Issue 100 - June 2020
Emergency Family Medical Leave Act: Leave Scenarios
By Kelly A. Trainer and Katy A. Suttorp, Burke, Williams & Sorenson, LLP
As more employees physically return to work, employers are facing questions regarding an employee’s leave entitlement to care for children due to the closure of the child’s school or place of care or because of the unavailability of the child’s care provider. In addition, many employers are beginning to face challenges in coordinating the employee’s Emergency Family Medical Leave Act (EFMLA) entitlement with other statutory leaves, specifically the traditional Family Medical Leave Act (FMLA), the California Families Rights Act (CFRA), the California Pregnancy Disability Leave Law (PDL), and the FFCRA’s Emergency Paid Sick Leave Act (EPSLA). We have included five scenarios that show the coordination of EFMLA with an employee’s other statutory leave rights and their employer paid leaves. These scenarios assume that the employee meets all qualification and eligibility standards for each of the referenced leave.
Some of these scenarios involve an employer voluntarily paying more than the FFCRA requires. The scenarios are not intended as guidance in terms of leave payments that qualify for tax credits for eligible employers. We encourage employers to seek guidance from their tax consultants on those issues. Finally, note that “weeks” is used instead of “workweeks” in the scenarios.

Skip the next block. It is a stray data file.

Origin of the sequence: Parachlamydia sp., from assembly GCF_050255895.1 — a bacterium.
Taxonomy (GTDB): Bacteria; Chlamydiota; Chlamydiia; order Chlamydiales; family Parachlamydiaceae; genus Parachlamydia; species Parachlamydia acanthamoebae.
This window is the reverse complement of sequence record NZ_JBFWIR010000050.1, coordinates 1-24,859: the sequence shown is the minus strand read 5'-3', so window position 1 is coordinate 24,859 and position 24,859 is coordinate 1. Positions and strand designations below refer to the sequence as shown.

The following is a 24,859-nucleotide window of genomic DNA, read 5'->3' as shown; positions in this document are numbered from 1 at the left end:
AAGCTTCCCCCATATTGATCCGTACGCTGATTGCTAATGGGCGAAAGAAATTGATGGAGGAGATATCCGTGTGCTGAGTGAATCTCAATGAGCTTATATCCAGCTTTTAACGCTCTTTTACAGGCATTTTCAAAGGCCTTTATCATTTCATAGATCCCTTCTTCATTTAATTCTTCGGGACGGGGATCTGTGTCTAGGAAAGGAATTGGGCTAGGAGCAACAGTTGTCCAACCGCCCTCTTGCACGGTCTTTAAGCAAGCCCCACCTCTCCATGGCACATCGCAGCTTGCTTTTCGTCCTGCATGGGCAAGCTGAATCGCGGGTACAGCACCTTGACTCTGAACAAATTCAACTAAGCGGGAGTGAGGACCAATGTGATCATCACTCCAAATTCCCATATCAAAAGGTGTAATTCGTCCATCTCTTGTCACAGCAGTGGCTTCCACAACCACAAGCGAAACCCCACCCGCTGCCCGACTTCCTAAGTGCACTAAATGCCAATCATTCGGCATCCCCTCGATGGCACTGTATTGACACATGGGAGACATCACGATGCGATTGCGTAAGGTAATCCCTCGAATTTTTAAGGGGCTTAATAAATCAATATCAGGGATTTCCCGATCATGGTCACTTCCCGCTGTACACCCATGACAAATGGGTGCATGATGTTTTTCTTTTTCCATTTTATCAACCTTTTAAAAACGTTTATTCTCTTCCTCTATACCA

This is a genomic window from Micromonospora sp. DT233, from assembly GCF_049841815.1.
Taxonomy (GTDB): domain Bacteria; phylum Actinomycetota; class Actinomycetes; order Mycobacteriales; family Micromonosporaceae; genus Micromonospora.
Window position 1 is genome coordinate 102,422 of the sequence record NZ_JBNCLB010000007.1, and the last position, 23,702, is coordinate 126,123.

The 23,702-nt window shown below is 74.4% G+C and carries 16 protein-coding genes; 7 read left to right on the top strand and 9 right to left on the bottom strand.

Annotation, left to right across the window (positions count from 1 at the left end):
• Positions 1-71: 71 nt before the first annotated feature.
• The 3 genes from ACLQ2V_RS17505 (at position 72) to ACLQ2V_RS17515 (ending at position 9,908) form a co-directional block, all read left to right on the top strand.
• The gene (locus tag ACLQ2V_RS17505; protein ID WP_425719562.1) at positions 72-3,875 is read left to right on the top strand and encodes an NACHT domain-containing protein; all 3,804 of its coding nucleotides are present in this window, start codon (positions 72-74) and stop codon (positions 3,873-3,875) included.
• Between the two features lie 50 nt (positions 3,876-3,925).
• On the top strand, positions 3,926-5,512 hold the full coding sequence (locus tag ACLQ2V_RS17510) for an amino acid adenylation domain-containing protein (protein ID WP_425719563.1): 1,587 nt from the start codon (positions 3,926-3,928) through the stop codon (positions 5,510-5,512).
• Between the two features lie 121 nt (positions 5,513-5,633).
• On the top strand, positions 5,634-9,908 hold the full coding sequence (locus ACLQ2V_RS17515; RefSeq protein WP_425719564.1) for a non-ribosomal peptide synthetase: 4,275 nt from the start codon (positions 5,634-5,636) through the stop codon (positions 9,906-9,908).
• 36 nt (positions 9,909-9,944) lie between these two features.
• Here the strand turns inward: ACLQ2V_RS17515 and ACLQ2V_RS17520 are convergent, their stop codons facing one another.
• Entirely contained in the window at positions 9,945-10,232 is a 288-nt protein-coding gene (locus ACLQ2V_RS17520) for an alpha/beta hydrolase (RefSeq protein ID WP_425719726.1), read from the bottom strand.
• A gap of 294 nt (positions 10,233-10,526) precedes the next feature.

Employers are reminded that the DOL’s FAQs clarify that place of care includes “a physical location in which care is provided for your child. The physical location does not have to be solely dedicated to such care. Examples include day care facilities, preschools, before and after school care programs, schools, homes, summer camps, summer enrichment programs, and respite care programs.” Further, a childcare provider is “someone who cares for your child. This includes individuals paid to provide childcare, like nannies, au pairs, and babysitters. It also includes individuals who provide childcare at no cost and without a license on a regular basis, for example, grandparents, aunts, uncles, or neighbors.” Employers are encouraged to frequently refer to the FAQs, as the DOL continues to update them and provide additional guidance.< Back to Full Issue Print Article